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Open AccessReview

The Modulation of Cognitive Performance with Transcranial Alternating Current Stimulation: A Systematic Review of Frequency-Specific Effects

1
Graduate School for Health Sciences, University of Bern, 3000 Bern, Switzerland
2
University Hospital of Old Age Psychiatry and Psychotherapy, University of Bern, 3000 Bern, Switzerland
3
Division of Cognitive Biopsychology and Methods, Department of Psychology, University of Fribourg, 1700 Fribourg, Switzerland
4
Experimental Psychology Lab., Department of Psychology, European Medical School, Cluster for Excellence “Hearing for All”, Carl von Ossietzky University, 26129 Oldenburg, Germany
*
Author to whom correspondence should be addressed.
Both authors contributed equally.
Brain Sci. 2020, 10(12), 932; https://doi.org/10.3390/brainsci10120932
Received: 2 November 2020 / Revised: 20 November 2020 / Accepted: 29 November 2020 / Published: 2 December 2020
(This article belongs to the Special Issue The Future of Neurostimulation)

Abstract

Transcranial alternating current stimulation (tACS) is a non-invasive brain stimulation technique that allows the manipulation of intrinsic brain oscillations. Numerous studies have applied tACS in the laboratory to enhance cognitive performance. With this systematic review, we aim to provide an overview of frequency-specific tACS effects on a range of cognitive functions in healthy adults. This may help to transfer stimulation protocols to real-world applications. We conducted a systematic literature search on PubMed and Cochrane databases and considered tACS studies in healthy adults (age > 18 years) that focused on cognitive performance. The search yielded n = 109 studies, of which n = 57 met the inclusion criteria. The results indicate that theta-tACS was beneficial for several cognitive functions, including working memory, executive functions, and declarative memory. Gamma-tACS enhanced performance in both auditory and visual perception but it did not change performance in tasks of executive functions. For attention, the results were less consistent but point to an improvement in performance with alpha- or gamma-tACS. We discuss these findings and point to important considerations that would precede a transfer to real-world applications.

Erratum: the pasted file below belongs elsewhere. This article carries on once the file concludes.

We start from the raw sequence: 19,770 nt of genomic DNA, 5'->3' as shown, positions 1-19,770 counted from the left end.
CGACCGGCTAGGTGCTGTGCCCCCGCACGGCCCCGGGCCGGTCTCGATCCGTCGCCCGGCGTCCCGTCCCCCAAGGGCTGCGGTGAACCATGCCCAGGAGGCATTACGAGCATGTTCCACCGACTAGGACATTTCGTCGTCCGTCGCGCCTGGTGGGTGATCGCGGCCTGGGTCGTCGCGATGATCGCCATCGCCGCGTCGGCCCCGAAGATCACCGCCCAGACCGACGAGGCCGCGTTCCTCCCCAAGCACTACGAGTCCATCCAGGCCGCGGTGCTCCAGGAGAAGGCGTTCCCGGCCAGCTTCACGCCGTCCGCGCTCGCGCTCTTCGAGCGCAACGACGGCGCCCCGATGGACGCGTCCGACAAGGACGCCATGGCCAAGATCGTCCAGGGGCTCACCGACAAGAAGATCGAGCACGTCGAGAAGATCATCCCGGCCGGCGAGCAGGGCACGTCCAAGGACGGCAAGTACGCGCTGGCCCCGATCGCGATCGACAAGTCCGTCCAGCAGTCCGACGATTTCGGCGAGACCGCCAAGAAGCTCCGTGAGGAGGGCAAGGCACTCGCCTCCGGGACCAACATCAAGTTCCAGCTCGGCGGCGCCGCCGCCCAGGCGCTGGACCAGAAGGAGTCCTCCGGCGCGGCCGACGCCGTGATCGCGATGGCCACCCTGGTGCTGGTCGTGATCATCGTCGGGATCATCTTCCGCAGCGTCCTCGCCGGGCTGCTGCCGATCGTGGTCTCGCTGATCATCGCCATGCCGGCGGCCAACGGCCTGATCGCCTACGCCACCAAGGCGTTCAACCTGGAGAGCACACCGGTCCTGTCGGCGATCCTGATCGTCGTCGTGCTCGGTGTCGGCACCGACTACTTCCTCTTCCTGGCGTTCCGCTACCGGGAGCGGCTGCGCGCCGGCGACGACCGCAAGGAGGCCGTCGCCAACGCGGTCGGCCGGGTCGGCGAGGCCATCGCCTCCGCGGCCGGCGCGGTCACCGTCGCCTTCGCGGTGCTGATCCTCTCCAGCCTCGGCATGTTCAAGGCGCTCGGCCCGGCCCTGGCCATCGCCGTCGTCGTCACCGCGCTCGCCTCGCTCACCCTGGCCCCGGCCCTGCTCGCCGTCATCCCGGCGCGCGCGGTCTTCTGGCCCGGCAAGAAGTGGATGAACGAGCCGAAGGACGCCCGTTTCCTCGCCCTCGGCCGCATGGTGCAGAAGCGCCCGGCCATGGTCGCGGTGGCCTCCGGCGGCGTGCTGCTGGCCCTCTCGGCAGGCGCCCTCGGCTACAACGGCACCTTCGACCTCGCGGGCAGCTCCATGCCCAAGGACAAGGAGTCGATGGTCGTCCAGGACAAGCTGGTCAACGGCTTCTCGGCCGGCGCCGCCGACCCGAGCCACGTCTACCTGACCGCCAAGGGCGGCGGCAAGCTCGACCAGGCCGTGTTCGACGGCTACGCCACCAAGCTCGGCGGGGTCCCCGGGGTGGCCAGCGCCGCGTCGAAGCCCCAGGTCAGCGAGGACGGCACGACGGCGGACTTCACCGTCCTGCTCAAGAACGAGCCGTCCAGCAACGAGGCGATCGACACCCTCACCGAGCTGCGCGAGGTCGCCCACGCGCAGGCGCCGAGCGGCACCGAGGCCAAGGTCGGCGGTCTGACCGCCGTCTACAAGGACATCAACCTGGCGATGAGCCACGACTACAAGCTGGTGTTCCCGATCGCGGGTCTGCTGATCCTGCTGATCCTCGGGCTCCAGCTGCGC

Keywords: transcranial alternating current stimulation; tACS; cognitive performance; systematic review transcranial alternating current stimulation; tACS; cognitive performance; systematic review

1. Introduction

Transcranial alternating current stimulation (tACS) is increasingly being used as a method to modulate cognitive performance [1]. tACS non-invasively applies a sinusoidal oscillating current to modulate intrinsic oscillatory activity [2]. This temporally aligns neural firing and, consequently, entrains endogenous oscillations in the brain [3,4,5]. In addition, tACS may induce longer lasting synaptic changes through spike-time-dependent plasticity [6,7].
The modulation of intrinsic oscillations with tACS can be done in several ways [2], as shown in Figure 1: (A) Applying tACS at the same frequency as the intrinsic oscillation will lead to an increase in amplitude (Figure 1A); (B) Stimulating with a certain frequency may also affect the oscillations in other frequency bands (e.g., with so-called cross-frequency coupling; Figure 1B); (C) Stimulation electrodes that deliver alternating current synchronized (in-phase, Figure 1C) or de-synchronized (anti-phase, Figure 1C) induce or disturb the phase coherence between uni- and bihemispheric cortical activity; (D) Applying tACS slightly above or below the intrinsic frequency induces an acceleration or deceleration of the intrinsic oscillation (Figure 1D). This process of entrainment—that is, the synchronization of intrinsic oscillations to an externally applied frequency—is suggested to explain tACS’ effects on cognitive performance when applied during a task.